One of the ways that the Stuart Fund supports the student experience is through field trips that foster meaningful connections to the curriculum and provide valuable bonding opportunities. In addition to a recent trip to Princeton University for chemistry students, students in AP Art History, AP Studio and AP Environmental Science ventured into New York City to expand upon their learning at the Museum of Modern Art (MoMA) and the American Museum of Natural History, respectively.
At the Museum of Modern Art, students sketched each other in modern poses, as they explored the 1913 sculpture by Umberto Boccioni, one of the key figures in the Italian Futurist movement, that “integrates trajectories of speed and force into the representation of a striding figure.”. Students then related 1960s ads to James Rosenquist's F-111 painting, which was “inspired by the bright and colorful magazines and advertisements of the 1960s, Rosenquist layered images of everyday objects—like a hair dryer—with images related to the Vietnam War, such as the F-111 bomber jet this painting was named after.”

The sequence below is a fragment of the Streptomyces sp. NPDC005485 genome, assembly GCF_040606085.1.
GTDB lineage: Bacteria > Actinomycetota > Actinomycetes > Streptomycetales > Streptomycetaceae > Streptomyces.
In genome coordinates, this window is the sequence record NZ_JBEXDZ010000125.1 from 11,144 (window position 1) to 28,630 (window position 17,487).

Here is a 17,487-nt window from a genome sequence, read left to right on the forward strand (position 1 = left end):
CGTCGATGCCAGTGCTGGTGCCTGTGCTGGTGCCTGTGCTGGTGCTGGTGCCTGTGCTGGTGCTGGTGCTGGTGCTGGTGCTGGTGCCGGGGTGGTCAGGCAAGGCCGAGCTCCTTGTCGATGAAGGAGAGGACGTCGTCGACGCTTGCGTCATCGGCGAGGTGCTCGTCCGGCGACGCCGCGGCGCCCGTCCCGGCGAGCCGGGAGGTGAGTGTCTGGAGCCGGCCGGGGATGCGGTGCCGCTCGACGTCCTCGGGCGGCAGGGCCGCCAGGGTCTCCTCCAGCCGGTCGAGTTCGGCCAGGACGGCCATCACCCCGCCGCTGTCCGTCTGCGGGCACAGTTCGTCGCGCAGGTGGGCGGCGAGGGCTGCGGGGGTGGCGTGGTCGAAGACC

At the American Museum of Natural History, AP Environmental Science students immersed themselves in a world of ecological wonders. The museum, located in the heart of New York City, proved to be an ideal setting for students studying ecology, biomes, earth systems, and biodiversity and provided students a comprehensive understanding of the interconnections between living organisms and their environments. A highlight of the trip was the Hall of Ocean Life, which brought marine ecosystems to life with its impressive displays of marine biodiversity. Students delved into the intricacies of oceanic food webs, the impact of climate change on marine life, and the significance of preserving these delicate ecosystems for the well-being of the entire planet.